Showcasing eight models at the Cannes boat show this week, Sunseeker has seen a major boost in orders with a forward order book up 67% on the same period for last year. “We’re 50% sold for next year,” CEO Phil Popham told IBI at the show that opened today. “We’re 90% sold out for this year with only a handful of boats left to sell and they’ll go in the upcoming shows. We’re taking deposits into the 2019 season,” he added.

The growth comes following significant levels of R&D investment, resulting in five new model launches last year and a further four in 2017. New model launches for 2018 will include a Predator 50 and a Predator 74 that will be unveiled in January, with a Sport Yacht version hitting the water six months later. The drop in the value of sterling has also been a major boon, making the UK builder highly competitive against Italian, French and US rivals.

The Manhattan 66 is making its show debut in Cannes, following its launch at London in January. So far close to 50 units have been sold. The end of the week will also see the unveiling of the 76 Yacht and the Predator 57 MKII at the Southampton boat show. Both models epitomise the new data-driven product development being utilised by the builder in a rolling five-year product plan.

Design cues include more use of floor-to-ceiling windows and more family-orientated, voluminous interiors. Entertainment spaces have been maximised with beamier master cabins and ‘superyacht style’ beach clubs across the range, even on the smaller 52.

“It’s about talking to the customers, understanding how they use the boats and what they want. We have developed new hulls that are more useable with layouts that utilise every square inch of space,” said Popham. “We have 30% more volume in the 95 compared to its predecessor, for instance.”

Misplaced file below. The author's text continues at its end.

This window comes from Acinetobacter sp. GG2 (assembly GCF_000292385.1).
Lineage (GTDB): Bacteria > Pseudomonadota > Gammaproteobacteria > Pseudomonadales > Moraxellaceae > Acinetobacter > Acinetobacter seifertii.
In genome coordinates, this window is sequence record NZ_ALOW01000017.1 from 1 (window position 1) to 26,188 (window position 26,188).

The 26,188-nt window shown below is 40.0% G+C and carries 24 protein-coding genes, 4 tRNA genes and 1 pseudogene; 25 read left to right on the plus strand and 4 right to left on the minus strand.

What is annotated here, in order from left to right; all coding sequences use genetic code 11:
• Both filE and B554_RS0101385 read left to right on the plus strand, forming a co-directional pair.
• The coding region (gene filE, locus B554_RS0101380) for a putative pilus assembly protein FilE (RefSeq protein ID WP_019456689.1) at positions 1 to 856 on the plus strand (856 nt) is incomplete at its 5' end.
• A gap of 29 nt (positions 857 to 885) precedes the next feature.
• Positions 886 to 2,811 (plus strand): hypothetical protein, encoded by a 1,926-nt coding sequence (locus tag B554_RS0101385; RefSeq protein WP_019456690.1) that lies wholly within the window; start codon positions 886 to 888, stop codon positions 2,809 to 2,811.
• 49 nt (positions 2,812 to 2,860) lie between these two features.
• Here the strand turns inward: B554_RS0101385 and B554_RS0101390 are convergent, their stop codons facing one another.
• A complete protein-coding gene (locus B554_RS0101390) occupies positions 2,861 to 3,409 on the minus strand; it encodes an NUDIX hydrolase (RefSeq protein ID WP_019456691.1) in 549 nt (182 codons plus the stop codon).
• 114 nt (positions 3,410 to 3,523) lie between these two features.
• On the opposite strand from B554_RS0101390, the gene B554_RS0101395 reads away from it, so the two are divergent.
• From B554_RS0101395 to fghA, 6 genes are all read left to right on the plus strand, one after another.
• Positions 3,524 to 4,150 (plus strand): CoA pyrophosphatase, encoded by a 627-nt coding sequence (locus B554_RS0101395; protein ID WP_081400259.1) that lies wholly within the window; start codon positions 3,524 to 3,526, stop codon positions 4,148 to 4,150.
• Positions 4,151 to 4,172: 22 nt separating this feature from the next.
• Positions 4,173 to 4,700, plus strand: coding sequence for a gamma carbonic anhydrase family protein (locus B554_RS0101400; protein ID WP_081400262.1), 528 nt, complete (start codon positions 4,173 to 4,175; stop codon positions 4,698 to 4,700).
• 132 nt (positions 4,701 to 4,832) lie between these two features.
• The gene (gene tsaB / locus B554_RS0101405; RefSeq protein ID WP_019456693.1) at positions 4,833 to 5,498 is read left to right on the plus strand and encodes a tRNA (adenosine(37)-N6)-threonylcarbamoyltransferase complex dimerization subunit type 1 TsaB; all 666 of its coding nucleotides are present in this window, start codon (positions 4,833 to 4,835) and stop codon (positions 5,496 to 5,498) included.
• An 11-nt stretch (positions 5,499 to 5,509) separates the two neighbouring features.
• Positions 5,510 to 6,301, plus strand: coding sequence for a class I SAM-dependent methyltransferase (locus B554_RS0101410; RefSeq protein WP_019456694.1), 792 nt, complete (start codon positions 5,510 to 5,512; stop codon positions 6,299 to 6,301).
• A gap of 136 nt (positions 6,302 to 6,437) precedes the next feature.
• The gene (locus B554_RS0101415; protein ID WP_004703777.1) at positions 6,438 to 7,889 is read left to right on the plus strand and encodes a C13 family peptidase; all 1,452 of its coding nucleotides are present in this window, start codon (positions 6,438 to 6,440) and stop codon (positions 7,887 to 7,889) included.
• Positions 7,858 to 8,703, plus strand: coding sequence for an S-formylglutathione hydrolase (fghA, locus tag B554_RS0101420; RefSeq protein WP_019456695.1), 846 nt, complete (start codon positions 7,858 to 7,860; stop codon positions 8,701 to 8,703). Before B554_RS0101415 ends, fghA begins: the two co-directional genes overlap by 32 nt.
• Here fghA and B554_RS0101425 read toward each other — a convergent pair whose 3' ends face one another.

The foredeck is also becoming increasingly important, and on the 76 Yacht is a real feature offering the owner greater levels of privacy.

The UK builder returned to profitability last year registering £6m (EBITDA) for the year ended December 31, 2016. Revenues increased by 25% from £202.6m in 2015 to £252.4m last year. It expects revenues to be up again this year by 10% with volumes up by approximately 15%, reflecting a slight shift in product mix with the introduction of the smaller 52 and 66-footers.

“We’ll beat last year in terms of profit,” Popham added. The builder says it will be “capacity constrained” next year and will be investing in expanding its current facilities in Poole and Portland, UK to accommodate unit growth and new production techniques.

“We are continuing to invest in our facilities and people, with the creation of 122 jobs this year and a further 124 by January 2018 in order to meet the increase in demand across the model range.”

“We have some bold new product plans that will see us move up into larger superyachts using different build methods and materials for the first time and we will also be reaffirming our sporting heritage with the introduction of new smaller performance models. 2017 has been another defining year for Sunseeker and we are extremely optimistic about the future.”

As well as an emphasis on more volume and a family vibe, owners are also showing “new responsibility and purpose”, claims Popham, as ecological concerns come to the fore. “Corporate social responsibility resonates with our owners,” he told IBI.

The builder is using Cannes to announce its partnership with the Blue Marine Foundation (BLUE) – a charity dedicated to protecting the oceans for future generations.